The development of a biopolymer netting for the establishment of new oyster beds in intercoastal waterways is described. The netting secures the growing oysters for 18 months before biodegrading to allow the oyster bed to grow. The establishment of multiple beds will improve the water clarity and promote the growth of seagrass.
3:00 pm – 3:30 pm:
Novel Applications of Beta Nucleated Polypropylene in Film, Thermoforming, and Injection Molding Applications
Philip Jacoby, Jacoby Polymer Consulting
Polypropylene can exist in three different crystal forms known as the alpha, beta, and gamma forms, and the alpha form is the most common. The beta crystalline form can be produced in molded and extruded PP parts via the addition of certain nucleating agents. The beta crystal phase can be used to produce some very unique PP products, as well as improve the properties and lower the cost in a wide range of applications. Mayzo has developed a very high activity beta nucleant that is offered in the form of a masterbatch. The converter can add this masterbatch at the extruder hopper in order to create products that exploit these benefits. In this presentation we will examine the ways in which beta nucleation is used today to produce microporous breathable films used in electronics, protective apparel, and construction applications. We will also discuss some new novel applications of breathable PP films. The use of beta nucleation to improve the thermoformability of PP leading to lighter weight and less expensive containers will also be discussed. Finally we will examine how beta nucleation is used to improve the toughness of molded PP parts, and also see how the heat seal strength of PP can be improved without the use of low-melting random copolymers.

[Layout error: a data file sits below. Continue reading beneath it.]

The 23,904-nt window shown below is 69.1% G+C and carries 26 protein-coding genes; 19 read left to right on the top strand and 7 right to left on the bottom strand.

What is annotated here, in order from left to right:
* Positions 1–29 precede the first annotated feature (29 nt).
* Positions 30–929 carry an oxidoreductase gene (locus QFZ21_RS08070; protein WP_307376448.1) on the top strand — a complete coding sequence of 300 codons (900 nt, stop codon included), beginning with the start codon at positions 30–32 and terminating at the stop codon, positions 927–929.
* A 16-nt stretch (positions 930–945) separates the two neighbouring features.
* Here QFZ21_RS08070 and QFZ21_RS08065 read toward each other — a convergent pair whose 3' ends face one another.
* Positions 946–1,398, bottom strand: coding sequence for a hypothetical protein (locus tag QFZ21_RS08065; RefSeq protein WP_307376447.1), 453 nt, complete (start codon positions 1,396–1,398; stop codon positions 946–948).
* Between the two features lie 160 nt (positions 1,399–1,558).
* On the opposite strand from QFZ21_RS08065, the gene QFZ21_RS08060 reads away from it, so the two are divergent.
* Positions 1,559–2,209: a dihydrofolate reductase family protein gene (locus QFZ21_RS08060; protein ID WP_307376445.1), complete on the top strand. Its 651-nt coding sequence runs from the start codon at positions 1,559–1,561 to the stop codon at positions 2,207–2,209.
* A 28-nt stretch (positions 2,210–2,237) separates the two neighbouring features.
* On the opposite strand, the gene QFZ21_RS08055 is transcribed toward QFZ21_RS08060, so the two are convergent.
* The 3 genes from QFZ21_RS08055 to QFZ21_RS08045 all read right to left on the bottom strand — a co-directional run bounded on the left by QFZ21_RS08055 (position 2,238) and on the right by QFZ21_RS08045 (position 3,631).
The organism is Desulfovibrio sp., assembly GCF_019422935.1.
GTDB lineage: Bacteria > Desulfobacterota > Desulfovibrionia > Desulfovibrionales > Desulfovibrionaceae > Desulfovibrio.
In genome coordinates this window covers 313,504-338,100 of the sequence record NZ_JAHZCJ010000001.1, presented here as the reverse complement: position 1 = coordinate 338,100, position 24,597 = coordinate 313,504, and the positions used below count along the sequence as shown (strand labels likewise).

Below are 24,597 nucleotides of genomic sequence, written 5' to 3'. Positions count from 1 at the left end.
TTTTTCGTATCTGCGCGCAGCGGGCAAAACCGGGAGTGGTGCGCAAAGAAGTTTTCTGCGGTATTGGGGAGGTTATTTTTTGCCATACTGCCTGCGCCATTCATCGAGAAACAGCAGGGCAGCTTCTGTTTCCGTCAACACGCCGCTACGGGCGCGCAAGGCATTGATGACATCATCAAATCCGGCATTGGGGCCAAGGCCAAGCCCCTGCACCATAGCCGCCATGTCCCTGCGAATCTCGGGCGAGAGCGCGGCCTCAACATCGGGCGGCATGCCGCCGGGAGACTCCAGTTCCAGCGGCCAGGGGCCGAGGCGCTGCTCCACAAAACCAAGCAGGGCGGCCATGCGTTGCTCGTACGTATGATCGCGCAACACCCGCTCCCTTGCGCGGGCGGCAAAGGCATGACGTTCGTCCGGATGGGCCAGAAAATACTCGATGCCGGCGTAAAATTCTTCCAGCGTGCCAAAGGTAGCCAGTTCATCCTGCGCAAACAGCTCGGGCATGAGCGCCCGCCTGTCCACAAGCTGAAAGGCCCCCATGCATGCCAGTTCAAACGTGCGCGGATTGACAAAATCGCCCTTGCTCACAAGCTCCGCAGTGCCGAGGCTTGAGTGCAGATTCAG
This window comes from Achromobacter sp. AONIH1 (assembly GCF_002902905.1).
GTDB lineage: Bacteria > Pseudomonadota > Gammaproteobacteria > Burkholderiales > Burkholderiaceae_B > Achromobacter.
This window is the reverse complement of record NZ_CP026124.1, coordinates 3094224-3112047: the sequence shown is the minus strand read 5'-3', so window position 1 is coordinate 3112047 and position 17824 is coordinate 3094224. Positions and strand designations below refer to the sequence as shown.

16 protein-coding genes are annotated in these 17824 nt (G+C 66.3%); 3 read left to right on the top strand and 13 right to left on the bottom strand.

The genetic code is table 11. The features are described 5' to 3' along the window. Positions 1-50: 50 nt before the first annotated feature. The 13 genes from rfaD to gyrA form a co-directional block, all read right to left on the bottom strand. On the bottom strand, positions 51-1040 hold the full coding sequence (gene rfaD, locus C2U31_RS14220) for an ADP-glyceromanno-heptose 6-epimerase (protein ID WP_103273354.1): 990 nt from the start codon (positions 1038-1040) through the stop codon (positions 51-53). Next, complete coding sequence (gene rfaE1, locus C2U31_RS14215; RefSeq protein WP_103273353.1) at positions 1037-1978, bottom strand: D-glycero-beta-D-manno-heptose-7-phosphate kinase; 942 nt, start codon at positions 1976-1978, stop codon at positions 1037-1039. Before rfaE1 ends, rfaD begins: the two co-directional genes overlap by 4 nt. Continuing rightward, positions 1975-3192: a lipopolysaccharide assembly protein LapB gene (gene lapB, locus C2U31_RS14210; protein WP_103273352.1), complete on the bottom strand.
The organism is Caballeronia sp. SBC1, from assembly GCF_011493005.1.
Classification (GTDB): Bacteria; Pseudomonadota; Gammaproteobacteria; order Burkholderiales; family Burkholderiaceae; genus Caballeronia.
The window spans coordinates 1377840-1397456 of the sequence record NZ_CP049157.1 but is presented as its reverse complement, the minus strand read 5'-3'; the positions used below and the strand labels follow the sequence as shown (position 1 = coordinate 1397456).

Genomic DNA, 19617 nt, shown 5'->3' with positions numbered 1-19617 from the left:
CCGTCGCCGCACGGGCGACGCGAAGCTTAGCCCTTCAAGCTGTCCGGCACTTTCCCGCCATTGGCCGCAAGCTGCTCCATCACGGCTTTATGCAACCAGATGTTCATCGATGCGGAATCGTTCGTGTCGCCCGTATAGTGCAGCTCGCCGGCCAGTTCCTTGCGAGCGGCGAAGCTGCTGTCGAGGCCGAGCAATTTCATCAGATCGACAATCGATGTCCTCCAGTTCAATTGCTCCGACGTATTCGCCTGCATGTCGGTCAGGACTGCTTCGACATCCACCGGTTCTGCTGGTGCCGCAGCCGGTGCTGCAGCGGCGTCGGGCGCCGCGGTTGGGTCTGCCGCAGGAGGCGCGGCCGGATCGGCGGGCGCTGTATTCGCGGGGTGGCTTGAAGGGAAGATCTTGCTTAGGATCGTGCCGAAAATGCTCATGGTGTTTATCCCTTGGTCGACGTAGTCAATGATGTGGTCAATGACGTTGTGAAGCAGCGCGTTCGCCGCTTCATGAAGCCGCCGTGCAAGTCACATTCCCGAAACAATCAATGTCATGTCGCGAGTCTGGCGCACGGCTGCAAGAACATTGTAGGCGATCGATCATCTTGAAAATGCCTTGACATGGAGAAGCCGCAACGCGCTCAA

3:30 pm – 4:00 pm:
Copolyester based WPC (Wood Plastic Composites)
Tae Young Kim, SK Chemicals
Wood-plastic composites (WPC) are composite materials made of wood fiber/wood flour and thermoplastics. Since a polyolefin-based resin, generally used in WPC, exhibits hydrophobicity, it shows low interfacial adhesion when mixed with hydrophilic wood flour, which causes a problem in that flexural strength of WPC is lowered. In case of a polyvinyl chloride (PVC) resin, a phthalate-based plasticizer and stabilizers containing heavy metals can be used in order to enhance processability during the process to make WPC, which are easily extracted out from WPC, causing an environmental pollution problem. Both PP and PVC based WPC are vulnerable to climate changes due to its low dimensional stability according to temperatures, causing many defects and problems. In case of polyester (PET) resin, polyester base resins compatibilizes well with wood, but due to high processing temperature, the wood flour are burned during the process, which makes it impossible to use PET for WPC. Accordingly, in order to solve the above-described problems, ECOZEN® based WPC has been developed. ECOZEN® based WPC has improved physical properties which show superior flexural property (higher than 2 times compared to PP based WPC), impact strength, and lower thermal expansion (or shrinkage). Also it can be easily processed even without help of additional coupling agents, since ECOZEN® shows excellent interfacial adhesion with wood flour. This allows of WPC with higher content of wood flour, which benefits in terms of cost competitiveness and environmental friendliness.
4:00 pm – 4:30 pm:
Schulamid High Performance Nylon for Fuel System Applications
Ying Shi, A. Schulman Inc.